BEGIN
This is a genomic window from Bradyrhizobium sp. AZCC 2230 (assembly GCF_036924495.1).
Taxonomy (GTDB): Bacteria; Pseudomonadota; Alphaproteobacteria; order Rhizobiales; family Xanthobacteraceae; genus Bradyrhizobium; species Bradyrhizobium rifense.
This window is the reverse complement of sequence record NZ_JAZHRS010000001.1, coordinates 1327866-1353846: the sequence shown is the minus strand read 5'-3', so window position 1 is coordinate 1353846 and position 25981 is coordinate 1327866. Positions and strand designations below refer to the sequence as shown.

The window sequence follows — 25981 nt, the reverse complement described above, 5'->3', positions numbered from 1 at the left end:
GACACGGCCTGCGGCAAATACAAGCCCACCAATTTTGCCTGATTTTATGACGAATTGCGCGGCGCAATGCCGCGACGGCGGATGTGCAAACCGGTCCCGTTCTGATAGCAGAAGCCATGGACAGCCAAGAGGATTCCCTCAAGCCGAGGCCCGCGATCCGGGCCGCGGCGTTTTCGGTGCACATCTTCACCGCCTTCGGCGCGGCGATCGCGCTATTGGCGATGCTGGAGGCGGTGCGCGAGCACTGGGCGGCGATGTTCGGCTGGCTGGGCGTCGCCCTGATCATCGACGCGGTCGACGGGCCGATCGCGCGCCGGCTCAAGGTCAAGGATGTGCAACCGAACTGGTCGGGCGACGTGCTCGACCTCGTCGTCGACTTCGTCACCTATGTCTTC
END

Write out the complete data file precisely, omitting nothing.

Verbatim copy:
This is a genomic window from Bradyrhizobium sp. AZCC 2230 (assembly GCF_036924495.1).
Taxonomy (GTDB): Bacteria; Pseudomonadota; Alphaproteobacteria; order Rhizobiales; family Xanthobacteraceae; genus Bradyrhizobium; species Bradyrhizobium rifense.
This window is the reverse complement of sequence record NZ_JAZHRS010000001.1, coordinates 1327866-1353846: the sequence shown is the minus strand read 5'-3', so window position 1 is coordinate 1353846 and position 25981 is coordinate 1327866. Positions and strand designations below refer to the sequence as shown.

The window sequence follows — 25981 nt, the reverse complement described above, 5'->3', positions numbered from 1 at the left end:
GACACGGCCTGCGGCAAATACAAGCCCACCAATTTTGCCTGATTTTATGACGAATTGCGCGGCGCAATGCCGCGACGGCGGATGTGCAAACCGGTCCCGTTCTGATAGCAGAAGCCATGGACAGCCAAGAGGATTCCCTCAAGCCGAGGCCCGCGATCCGGGCCGCGGCGTTTTCGGTGCACATCTTCACCGCCTTCGGCGCGGCGATCGCGCTATTGGCGATGCTGGAGGCGGTGCGCGAGCACTGGGCGGCGATGTTCGGCTGGCTGGGCGTCGCCCTGATCATCGACGCGGTCGACGGGCCGATCGCGCGCCGGCTCAAGGTCAAGGATGTGCAACCGAACTGGTCGGGCGACGTGCTCGACCTCGTCGTCGACTTCGTCACCTATGTCTTC